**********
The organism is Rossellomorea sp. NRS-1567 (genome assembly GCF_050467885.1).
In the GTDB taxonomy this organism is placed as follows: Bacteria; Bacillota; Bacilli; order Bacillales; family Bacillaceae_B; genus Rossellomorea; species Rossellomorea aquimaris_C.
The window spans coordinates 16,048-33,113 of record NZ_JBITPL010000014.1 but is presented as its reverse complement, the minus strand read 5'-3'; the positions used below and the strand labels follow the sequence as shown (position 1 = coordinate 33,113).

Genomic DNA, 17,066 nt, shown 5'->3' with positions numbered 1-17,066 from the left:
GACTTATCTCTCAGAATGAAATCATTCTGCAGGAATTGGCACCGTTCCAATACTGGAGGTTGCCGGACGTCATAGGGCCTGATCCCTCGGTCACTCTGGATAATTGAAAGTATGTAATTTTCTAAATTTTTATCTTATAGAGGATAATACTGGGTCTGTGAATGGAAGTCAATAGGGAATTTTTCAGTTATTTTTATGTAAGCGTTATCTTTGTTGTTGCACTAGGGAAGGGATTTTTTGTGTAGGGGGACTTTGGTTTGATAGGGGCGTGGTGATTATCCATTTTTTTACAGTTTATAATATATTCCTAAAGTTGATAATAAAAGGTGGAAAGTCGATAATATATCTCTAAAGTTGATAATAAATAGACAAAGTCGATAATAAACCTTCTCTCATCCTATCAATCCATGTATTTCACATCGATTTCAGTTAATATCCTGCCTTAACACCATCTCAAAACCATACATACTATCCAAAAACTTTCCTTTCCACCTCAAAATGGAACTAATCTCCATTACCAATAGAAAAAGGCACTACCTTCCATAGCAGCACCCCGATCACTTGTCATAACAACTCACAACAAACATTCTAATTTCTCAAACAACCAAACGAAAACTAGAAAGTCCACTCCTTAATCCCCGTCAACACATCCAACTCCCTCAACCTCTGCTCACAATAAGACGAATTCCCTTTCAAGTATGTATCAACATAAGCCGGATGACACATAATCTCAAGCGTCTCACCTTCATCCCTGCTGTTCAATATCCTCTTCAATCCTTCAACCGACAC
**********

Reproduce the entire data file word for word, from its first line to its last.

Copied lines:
The organism is Rossellomorea sp. NRS-1567 (genome assembly GCF_050467885.1).
In the GTDB taxonomy this organism is placed as follows: Bacteria; Bacillota; Bacilli; order Bacillales; family Bacillaceae_B; genus Rossellomorea; species Rossellomorea aquimaris_C.
The window spans coordinates 16,048-33,113 of record NZ_JBITPL010000014.1 but is presented as its reverse complement, the minus strand read 5'-3'; the positions used below and the strand labels follow the sequence as shown (position 1 = coordinate 33,113).

Genomic DNA, 17,066 nt, shown 5'->3' with positions numbered 1-17,066 from the left:
GACTTATCTCTCAGAATGAAATCATTCTGCAGGAATTGGCACCGTTCCAATACTGGAGGTTGCCGGACGTCATAGGGCCTGATCCCTCGGTCACTCTGGATAATTGAAAGTATGTAATTTTCTAAATTTTTATCTTATAGAGGATAATACTGGGTCTGTGAATGGAAGTCAATAGGGAATTTTTCAGTTATTTTTATGTAAGCGTTATCTTTGTTGTTGCACTAGGGAAGGGATTTTTTGTGTAGGGGGACTTTGGTTTGATAGGGGCGTGGTGATTATCCATTTTTTTACAGTTTATAATATATTCCTAAAGTTGATAATAAAAGGTGGAAAGTCGATAATATATCTCTAAAGTTGATAATAAATAGACAAAGTCGATAATAAACCTTCTCTCATCCTATCAATCCATGTATTTCACATCGATTTCAGTTAATATCCTGCCTTAACACCATCTCAAAACCATACATACTATCCAAAAACTTTCCTTTCCACCTCAAAATGGAACTAATCTCCATTACCAATAGAAAAAGGCACTACCTTCCATAGCAGCACCCCGATCACTTGTCATAACAACTCACAACAAACATTCTAATTTCTCAAACAACCAAACGAAAACTAGAAAGTCCACTCCTTAATCCCCGTCAACACATCCAACTCCCTCAACCTCTGCTCACAATAAGACGAATTCCCTTTCAAGTATGTATCAACATAAGCCGGATGACACATAATCTCAAGCGTCTCACCTTCATCCCTGCTGTTCAATATCCTCTTCAATCCTTCAACCGACAC